Four postdoctoral humanities scholars named Mellon fellows
Each year the program brings four outstanding young scholars from outside the university who have earned their doctorates within the past three years to come to Stanford on two-year fellowships. This year’s fellows were selected from a pool of nearly 600 candidates.
Following are the 2012-14 fellows and the Stanford departments they will join. All of them will receive their doctoral degrees this spring.
ELIZABETH BENNETT, Art & Art History, will receive her doctorate from the University of California-Berkeley. Her dissertation is titled “Economies of Valuation and Desire: How New Deal Photography Remade the Old Order Amish.”
BEATRICE KITZINGER, Art & Art History, will receive her doctorate from Harvard University. Her dissertation is titled “Cross and Book: Late Carolingian Breton Gospel Illumination and the Instrumental Cross.”
PAUL ROQUET, East Asian Languages & Cultures, will receive his PhD from UC-Berkeley. His dissertation is titled “The Soft Fascinations: Ambient Subjectivity in Contemporary Japan.”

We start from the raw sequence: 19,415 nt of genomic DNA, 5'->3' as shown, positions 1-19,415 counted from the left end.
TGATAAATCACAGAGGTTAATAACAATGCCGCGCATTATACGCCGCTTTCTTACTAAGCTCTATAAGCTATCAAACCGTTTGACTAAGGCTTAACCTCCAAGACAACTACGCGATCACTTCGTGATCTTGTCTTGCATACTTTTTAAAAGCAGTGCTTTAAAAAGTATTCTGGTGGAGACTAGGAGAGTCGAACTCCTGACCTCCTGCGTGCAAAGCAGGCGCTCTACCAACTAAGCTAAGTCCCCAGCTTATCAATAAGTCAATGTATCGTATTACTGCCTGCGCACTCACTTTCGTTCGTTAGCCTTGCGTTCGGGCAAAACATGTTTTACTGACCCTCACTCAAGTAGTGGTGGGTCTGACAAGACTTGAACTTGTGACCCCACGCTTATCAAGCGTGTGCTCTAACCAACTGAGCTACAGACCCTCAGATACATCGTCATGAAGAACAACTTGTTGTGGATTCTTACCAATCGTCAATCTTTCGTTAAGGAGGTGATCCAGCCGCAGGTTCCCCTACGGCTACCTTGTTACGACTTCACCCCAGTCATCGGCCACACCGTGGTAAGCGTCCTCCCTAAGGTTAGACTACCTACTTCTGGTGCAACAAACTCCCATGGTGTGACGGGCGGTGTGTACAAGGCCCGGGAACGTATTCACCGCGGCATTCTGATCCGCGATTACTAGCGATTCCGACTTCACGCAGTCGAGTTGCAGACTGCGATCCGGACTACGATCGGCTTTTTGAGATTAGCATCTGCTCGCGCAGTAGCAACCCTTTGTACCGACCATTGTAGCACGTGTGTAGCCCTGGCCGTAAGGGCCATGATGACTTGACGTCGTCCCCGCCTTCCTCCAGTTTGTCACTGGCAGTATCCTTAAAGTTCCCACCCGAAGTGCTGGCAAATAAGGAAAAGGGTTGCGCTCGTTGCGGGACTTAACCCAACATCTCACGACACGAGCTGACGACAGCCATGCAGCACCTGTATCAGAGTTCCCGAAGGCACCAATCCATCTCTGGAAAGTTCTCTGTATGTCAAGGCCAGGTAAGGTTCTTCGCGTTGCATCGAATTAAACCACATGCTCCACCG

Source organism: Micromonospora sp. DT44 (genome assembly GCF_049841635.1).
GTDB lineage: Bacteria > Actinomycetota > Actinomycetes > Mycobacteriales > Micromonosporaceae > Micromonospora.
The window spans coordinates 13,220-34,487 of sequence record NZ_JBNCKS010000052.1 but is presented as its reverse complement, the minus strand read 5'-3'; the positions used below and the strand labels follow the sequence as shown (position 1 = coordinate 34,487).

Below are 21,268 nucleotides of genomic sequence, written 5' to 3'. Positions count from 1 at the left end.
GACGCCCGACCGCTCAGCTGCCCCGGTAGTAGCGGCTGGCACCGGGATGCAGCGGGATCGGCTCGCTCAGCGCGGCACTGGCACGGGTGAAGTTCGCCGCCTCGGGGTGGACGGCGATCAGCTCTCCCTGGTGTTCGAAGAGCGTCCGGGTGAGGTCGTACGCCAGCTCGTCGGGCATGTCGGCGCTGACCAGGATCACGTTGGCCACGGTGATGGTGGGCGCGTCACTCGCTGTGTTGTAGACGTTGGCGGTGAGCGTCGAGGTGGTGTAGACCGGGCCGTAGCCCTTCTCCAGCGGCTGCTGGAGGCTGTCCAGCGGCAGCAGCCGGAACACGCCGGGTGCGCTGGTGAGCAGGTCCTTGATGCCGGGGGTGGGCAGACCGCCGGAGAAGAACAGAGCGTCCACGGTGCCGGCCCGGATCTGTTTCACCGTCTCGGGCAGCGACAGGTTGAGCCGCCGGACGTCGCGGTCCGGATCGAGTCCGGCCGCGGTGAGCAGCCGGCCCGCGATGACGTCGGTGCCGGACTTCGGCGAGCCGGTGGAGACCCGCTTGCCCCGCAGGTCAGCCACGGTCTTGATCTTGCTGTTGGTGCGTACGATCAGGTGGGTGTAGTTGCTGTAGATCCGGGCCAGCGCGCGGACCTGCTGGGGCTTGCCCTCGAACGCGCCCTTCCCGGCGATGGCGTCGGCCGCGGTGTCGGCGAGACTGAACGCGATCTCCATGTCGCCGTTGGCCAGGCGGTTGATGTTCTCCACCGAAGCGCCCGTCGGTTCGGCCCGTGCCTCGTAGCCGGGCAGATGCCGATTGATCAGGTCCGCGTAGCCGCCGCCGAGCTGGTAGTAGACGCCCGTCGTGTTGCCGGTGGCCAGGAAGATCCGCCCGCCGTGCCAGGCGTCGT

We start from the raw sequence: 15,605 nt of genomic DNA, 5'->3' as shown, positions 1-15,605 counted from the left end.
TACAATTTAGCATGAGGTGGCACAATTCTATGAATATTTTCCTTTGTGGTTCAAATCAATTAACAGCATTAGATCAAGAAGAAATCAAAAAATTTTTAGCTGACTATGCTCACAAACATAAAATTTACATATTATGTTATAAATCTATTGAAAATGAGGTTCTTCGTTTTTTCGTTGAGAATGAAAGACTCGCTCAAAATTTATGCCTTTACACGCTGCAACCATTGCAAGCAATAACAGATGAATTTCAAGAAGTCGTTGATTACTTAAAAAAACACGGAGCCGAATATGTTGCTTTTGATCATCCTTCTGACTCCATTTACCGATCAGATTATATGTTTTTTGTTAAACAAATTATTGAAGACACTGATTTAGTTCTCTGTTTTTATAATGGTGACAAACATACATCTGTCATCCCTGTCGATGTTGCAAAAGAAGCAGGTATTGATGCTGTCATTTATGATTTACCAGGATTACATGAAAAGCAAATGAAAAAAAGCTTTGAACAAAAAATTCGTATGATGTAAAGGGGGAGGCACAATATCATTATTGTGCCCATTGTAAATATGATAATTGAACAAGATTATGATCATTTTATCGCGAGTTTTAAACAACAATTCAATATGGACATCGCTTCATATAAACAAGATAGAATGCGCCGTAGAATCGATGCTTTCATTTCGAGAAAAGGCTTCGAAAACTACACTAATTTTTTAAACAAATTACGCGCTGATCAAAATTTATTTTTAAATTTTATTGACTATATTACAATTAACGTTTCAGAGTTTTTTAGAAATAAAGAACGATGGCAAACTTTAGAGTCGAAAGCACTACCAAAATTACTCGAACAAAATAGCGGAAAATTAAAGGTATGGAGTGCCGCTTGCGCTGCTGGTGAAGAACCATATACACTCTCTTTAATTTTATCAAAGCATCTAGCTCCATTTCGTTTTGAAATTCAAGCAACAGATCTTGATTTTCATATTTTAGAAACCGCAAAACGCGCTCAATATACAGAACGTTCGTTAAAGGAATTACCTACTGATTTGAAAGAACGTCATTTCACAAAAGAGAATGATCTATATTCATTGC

ADENA SPINGARN, English, will receive her doctorate from Harvard. Her dissertation is titled “Uncle Tom in the American Imagination: A Cultural Biography.”
The Andrew W. Mellon Fellowship of Scholars in the Humanities offers a rare opportunity for postdoctoral fellows in the humanities to receive funding, mentoring and teaching experience as well as the time and financial support to research and publish books and articles.
Fellows enjoy substantial time to pursue research, teach two courses each year in an affiliated Stanford department and participate in an active program of scholarly exchanges as a cohort, with Stanford faculty and with outside visitors.
Founded more than 30 years ago with a generous grant from the Andrew W. Mellon Foundation, the interdisciplinary program offers postdoctoral fellowships in all of the humanities disciplines on a three-year rotating basis.
The Mellon Fellows Program aims to foster fellows’ careers through close engagement with established scholars, including Stanford faculty associated with the program, internal fellows and visiting fellows at the Stanford Humanities Center.
The program invites major figures in the humanities to present public lectures and participate in small group sessions with the fellows, who gather throughout the year to present their research to one another and for professional development workshops devoted to pedagogy, publishing and mentoring.
Mellon Fellows have taught hundreds of Stanford humanities courses, created and published many books and articles, and been selected to join the faculty of prestigious universities.
Associate Professors R. LANIER ANDERSON, philosophy, and J.P. DAUGHTON, history, direct the Stanford Mellon Fellowship program.